Bijoy Jain – MPavilion 2016 exhibition inauguration on September 28


Bijoy Jain Studio Mumbai: Making MPavilion 2016, installation image, Tobias Titz, RMIT Gallery.

Step inside the creative process of celebrated Indian architect Bijoy Jain of Studio Mumbai at RMIT Gallery’s new exhibition that explores the inspirations and processes of making and designing MPavilion 2016.

Bijoy Jain Studio Mumbai: Making MPavilion 2016 (9 September – 22 October) provides a rare insight into the renowned Indian architect’s process.

The exhibition will be inaugurated by opera singer Deborah Cheetham  AO, Artistic Director of the Short Black Opera Company on Wednesday 28 September, 6-8 pm.

We warmly invite you to join us at this event – Bijoy Jain will be flying in from India that morning, and will be attending this event in his honour.

RMIT_MPavilion_FinalEvite_1200pxTo coincide with the public opening of MPavilion 2016, Bijoy Jain will present a highly anticipated public lecture at RMIT Gallery on 5 October 1-2 pm. Jain will elaborate on his design philosophy and the inspirations and challenges in designing this year’s MPavilion.

Bijoy Jain said that the exhibition at RMIT Gallery will provide context and insight into Studio Mumbai’s objective in designing MPavilion 2016.

“This is not just to create a new building, but to capture the spirit of the place by engaging the right materials and by respecting the surrounding nature through close collaboration with local artisans, craftsmen and engineers,” Jain said.


Bijoy Jain, photo courtesy of Nicholas Watt.

Bijoy Jain Studio Mumbai: Making MPavilion 2016 is presented in partnership with RMIT Gallery, Naomi Milgrom Foundation, Confluence: Festival of India in Australia.

 MPavilion 2016, Queen Victoria Gardens, Melbourne, will be presented free to the public from 5 October 2016 through 5 February 2017.



Radical Actions: Irish artists join us at RMIT Gallery

Jesse Linda & Seamus

Radical Actions curator Linda Shevlin (centre) with artists Jesse Jones and Seamus Nolan, outside RMIT Gallery in Melbourne.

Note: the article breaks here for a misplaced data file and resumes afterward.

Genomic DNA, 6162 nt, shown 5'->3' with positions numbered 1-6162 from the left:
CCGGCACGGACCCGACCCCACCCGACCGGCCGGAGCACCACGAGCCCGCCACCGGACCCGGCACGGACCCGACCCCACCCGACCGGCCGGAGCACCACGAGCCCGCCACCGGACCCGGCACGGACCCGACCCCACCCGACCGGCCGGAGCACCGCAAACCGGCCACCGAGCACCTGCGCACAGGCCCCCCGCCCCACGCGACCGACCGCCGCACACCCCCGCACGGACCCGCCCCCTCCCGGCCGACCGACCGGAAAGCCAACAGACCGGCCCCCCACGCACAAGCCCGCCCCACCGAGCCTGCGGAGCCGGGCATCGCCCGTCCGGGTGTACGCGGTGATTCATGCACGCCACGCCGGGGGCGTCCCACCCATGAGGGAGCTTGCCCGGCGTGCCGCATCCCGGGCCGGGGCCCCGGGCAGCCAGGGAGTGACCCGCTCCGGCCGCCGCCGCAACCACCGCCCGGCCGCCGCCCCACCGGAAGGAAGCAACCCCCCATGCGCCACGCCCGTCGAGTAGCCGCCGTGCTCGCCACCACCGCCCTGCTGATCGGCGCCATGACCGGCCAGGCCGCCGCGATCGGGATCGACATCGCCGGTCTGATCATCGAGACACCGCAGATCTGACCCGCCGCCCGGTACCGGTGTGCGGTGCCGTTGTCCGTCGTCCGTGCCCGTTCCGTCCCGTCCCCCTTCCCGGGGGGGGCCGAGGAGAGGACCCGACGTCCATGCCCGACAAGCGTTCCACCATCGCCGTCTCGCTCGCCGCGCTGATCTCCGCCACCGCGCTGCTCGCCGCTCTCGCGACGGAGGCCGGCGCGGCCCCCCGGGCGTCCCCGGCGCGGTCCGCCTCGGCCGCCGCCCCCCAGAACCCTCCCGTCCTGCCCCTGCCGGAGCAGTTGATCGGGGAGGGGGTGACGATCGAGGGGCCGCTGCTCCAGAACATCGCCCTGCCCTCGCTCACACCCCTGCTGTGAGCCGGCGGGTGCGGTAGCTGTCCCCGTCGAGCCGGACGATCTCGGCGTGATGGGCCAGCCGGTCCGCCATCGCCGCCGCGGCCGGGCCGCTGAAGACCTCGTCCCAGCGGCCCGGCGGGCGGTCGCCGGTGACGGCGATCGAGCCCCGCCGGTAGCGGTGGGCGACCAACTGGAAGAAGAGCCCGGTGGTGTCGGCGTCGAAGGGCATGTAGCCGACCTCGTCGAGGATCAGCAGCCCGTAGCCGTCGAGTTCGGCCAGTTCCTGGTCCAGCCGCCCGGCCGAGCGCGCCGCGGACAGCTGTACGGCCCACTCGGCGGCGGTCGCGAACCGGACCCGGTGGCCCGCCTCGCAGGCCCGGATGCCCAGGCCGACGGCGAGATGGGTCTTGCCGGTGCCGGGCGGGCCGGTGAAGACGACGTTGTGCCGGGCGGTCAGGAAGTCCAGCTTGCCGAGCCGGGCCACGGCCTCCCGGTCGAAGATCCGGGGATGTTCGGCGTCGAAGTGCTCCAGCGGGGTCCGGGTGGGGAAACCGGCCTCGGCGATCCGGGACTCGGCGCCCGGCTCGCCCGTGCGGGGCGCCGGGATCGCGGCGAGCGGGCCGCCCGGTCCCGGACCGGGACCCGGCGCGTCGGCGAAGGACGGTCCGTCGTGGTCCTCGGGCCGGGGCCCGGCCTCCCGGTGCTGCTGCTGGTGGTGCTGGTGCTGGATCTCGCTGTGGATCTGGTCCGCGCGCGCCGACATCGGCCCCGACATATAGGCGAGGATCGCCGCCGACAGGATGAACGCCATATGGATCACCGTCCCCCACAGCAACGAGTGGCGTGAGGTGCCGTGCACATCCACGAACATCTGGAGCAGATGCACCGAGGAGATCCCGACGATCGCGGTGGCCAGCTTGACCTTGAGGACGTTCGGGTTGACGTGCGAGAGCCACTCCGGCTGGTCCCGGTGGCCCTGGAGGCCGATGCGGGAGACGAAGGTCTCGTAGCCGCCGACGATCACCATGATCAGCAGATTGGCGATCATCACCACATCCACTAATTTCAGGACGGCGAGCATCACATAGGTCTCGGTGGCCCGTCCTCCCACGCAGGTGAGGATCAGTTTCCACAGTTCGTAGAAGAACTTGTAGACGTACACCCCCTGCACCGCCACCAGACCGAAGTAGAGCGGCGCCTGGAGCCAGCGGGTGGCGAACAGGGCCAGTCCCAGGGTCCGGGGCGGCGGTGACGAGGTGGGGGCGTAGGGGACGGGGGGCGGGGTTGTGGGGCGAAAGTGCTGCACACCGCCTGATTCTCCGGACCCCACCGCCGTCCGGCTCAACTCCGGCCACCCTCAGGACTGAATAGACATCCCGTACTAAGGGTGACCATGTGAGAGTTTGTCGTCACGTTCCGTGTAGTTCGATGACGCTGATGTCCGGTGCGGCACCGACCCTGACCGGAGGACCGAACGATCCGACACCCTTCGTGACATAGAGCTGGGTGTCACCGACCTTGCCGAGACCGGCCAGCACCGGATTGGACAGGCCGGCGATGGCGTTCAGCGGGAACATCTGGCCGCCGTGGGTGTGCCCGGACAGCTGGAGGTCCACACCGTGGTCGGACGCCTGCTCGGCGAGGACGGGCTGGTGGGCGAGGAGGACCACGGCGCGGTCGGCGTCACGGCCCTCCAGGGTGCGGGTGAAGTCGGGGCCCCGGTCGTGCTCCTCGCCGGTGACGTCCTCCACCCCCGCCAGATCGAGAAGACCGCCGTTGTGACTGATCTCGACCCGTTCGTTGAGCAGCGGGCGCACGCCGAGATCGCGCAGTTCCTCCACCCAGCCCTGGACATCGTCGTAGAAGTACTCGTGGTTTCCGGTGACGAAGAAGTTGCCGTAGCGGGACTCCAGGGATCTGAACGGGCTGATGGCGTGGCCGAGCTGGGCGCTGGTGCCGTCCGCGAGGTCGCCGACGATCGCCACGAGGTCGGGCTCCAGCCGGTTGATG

Curator Linda Shevlin and artists Jesse Jones and Seamus Nolan are in Melbourne for the opening of their exhibition Radical Actions on Thursday 8 September 6-8 pm, featuring Teeling Whiskey tastings. Join us!

On Friday 9 September from 1-2.30 pm, our Irish visitors will take audiences through the exhibition, and join Associate Professor Chris Hudson from RMIT’s Communication, Politics and Culture Research Centre to discuss responses to the 1916 Easter Rising 200 years on and the role of artists in imagining and reassessing national identities forged in revolution. Register here for tickets to the Images of Rebellion tour and talk.

Radical Actions (RMIT Gallery: 9 September – 22 October) curated by Linda Shevlin, features new and existing work by Kennedy Browne (Gareth Kennedy & Sarah Browne), Duncan Campbell, Jesse Jones and Seamus Nolan that explores the after effects of Irish independence and self-governance.

“The 1916 Commemoration should not be a time for soft words or a gazing backwards through a green-tinged prism at an idealised past,” said Shevlin.

Join us at RMIT Gallery for both events.


Quiddity & Light moves opens at RMIT Gallery

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Quiddity opening night RMIT Gallery 2016, photo by Vicki Jones Photography